Miss Lillian Gish’s Stageography


Lillian Gish - Uncle Vanya - Steichen Santa Monica - Vanity Fair May 1930
Lillian Gish – Uncle Vanya – Steichen Santa Monica – Vanity Fair May 1930

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The Hollywood Hallucination – by Parker Tyler (© 1944 – 1970)

The Hollywood Hallucination

by Parker Tyler (© 1944)


by Richard Schickel (© 1970)

What it comes to, in essence, is this: There is the conscious movie: the one the people who created it thought they were making and the one we thought we were paying our way in to see. Then there is the unconscious movie: the one neither makers nor viewers are consciously aware of, a movie that exposes the attitudes, neuroses, desires shared by both parties. This film, if not beyond good and evil, is certainly beyond the reach of “good” reviews or “bad” reviews, beyond favorable or unfavorable criticism. It is not, however, beyond contemplation of the sort Mr. Tyler practices.

And, it should be mentioned, his style is as unique as his subject matter. He has a way of warily circling his prey, surrounding it with speculation, until, weary and frightened by an astute hunter, it falls victim to one of his quick dashes to its most vulnerable point.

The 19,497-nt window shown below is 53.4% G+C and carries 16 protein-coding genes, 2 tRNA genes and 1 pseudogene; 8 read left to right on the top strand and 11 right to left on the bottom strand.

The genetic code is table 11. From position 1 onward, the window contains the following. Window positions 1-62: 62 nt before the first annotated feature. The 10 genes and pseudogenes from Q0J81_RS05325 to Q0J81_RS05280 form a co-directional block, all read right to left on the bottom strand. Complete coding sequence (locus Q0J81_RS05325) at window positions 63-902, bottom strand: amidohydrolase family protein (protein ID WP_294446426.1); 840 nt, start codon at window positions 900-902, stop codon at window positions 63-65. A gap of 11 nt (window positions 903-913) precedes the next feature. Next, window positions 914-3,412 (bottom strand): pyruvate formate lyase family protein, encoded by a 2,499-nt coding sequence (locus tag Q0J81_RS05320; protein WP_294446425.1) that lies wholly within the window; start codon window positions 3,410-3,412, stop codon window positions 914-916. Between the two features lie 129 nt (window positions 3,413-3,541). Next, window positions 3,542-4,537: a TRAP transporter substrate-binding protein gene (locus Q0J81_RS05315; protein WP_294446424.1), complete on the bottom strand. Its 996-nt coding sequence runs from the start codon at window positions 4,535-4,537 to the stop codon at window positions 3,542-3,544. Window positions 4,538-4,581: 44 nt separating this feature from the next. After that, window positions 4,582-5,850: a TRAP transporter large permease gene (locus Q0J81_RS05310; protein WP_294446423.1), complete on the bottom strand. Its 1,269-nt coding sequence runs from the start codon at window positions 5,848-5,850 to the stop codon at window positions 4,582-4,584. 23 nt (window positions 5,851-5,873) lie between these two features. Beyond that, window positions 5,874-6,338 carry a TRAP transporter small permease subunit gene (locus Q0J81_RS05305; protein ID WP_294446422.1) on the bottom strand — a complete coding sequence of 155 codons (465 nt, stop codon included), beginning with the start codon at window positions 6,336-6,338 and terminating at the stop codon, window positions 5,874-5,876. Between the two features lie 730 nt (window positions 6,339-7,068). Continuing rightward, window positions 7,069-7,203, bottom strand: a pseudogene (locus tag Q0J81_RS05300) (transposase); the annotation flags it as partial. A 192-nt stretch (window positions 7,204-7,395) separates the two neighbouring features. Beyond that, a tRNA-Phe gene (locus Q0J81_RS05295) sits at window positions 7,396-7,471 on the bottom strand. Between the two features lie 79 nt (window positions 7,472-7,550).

DW Griffith - Mamaroneck NY - Way Down East
DW Griffith filming team – Mamaroneck NY – Way Down East

I said at the beginning that I am extremely vulnerable to the charm of daring critical huntsmen of Mr. Tyler’s sort, inclined to concede them their excesses of enthusiasm, their occasional lapses (even into incomprehensibility). Implicit in their enterprise is their own vulnerability to satirical and parodistical shots of the sort that people like Vidal, with their unquestioned ability to hit the broad side of a barn, can so easily make. Most of the best screen actors and screenplays, the ones we best and most lovingly remember, are similarly vulnerable, as is much of our best literature. In the end, work of this kind lingers in the mind precisely because it opens it up, leaves it speculating, trying to apply radical formulations to new phenomena as they appear.

dw griffith 8